Economic hardship and growing divisions in the ruling party give the opposition candidates a better chance in the coming elections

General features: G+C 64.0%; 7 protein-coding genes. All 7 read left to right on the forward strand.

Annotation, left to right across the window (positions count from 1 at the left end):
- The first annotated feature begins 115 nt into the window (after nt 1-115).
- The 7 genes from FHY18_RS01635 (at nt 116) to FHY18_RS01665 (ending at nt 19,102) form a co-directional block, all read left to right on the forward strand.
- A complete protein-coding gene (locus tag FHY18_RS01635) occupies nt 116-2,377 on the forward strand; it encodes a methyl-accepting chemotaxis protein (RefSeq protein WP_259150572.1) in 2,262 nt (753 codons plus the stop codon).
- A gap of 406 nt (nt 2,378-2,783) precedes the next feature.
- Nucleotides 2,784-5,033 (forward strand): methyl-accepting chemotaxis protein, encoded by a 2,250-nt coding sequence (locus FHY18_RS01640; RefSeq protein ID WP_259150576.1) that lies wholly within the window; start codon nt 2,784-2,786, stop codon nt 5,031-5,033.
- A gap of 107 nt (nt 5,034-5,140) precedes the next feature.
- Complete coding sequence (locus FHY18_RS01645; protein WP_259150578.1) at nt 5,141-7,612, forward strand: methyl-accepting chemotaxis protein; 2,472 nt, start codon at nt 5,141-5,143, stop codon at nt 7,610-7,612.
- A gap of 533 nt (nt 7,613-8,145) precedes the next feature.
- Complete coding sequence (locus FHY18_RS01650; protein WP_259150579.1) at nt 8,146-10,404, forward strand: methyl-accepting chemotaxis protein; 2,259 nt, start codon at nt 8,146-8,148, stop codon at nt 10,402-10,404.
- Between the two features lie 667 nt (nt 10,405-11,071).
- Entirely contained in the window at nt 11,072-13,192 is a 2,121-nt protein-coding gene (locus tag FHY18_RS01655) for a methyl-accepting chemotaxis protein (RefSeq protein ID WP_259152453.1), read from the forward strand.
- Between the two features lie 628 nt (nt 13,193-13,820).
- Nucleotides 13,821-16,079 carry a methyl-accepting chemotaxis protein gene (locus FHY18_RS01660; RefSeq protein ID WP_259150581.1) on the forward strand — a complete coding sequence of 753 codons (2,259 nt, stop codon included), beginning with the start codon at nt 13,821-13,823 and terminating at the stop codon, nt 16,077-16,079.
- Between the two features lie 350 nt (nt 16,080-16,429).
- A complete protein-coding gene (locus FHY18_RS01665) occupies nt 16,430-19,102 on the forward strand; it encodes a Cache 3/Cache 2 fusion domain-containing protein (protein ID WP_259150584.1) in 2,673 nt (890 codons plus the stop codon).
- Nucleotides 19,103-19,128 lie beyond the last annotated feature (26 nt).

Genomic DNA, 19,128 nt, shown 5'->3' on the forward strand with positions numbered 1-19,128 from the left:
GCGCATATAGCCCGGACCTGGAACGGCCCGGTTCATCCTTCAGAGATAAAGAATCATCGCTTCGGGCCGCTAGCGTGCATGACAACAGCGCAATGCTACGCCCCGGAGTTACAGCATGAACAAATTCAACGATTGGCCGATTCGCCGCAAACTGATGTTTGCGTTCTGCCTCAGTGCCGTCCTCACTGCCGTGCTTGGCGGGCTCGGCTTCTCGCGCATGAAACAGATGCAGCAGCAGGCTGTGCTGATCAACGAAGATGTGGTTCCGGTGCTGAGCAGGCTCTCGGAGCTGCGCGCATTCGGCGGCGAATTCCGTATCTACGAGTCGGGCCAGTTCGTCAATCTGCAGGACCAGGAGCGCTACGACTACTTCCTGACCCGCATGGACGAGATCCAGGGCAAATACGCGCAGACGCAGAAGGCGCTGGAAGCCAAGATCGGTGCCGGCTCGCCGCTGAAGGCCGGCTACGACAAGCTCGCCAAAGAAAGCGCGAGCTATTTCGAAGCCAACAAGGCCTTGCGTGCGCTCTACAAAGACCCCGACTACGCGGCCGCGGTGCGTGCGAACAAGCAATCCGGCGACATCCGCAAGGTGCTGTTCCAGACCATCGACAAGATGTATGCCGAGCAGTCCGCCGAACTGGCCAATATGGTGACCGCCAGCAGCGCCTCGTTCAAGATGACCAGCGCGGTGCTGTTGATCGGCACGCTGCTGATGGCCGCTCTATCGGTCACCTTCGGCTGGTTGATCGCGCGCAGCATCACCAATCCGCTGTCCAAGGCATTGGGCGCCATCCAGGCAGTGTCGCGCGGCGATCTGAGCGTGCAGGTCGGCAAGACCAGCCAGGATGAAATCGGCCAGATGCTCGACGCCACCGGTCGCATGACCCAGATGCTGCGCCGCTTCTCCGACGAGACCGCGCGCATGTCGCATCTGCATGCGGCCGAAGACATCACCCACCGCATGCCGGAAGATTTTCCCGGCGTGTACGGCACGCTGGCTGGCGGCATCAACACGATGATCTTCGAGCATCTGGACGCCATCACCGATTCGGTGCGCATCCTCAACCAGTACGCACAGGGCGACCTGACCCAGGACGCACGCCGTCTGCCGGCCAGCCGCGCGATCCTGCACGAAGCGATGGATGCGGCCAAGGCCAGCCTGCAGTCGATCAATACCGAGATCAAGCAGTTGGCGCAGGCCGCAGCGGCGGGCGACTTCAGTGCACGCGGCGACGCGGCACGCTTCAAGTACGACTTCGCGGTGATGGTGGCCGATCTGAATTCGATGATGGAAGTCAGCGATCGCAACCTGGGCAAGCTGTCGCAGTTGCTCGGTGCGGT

President Robert Mugabe, sure of victory in the presidential election on 29 March, chose to hold his 84th birthday party in Beitbridge. The party overlooked the border post through which hundreds of thousands of Zimbabweans troop in search of food and jobs across the Limpopo in South Africa. The reason for this exodus - Zimbabwe's fast-shrinking economy - could help Mugabe's opponents to spring a surprise. That is earnestly believed by the two main opposition candidates: Simba Makoni, a former Zimbabwe African National Union-Patriotic Front (ZANU-PF) politician, now standing as an independent; and Morgan Tsvangirai, leader of the Movement for Democratic Change (MDC). With economic decline wrecking the lives of more than 95% of Zimbabweans, voting for change is a patriotic duty, they say. The government's Central Intelligence Organisation (CIO) reports spiralling economic discontent across the country, even in ZANU-PF's base in the rural heartlands where the lack of basic commodities and farm inputs has shocked the most resilient Mugabe loyalists.
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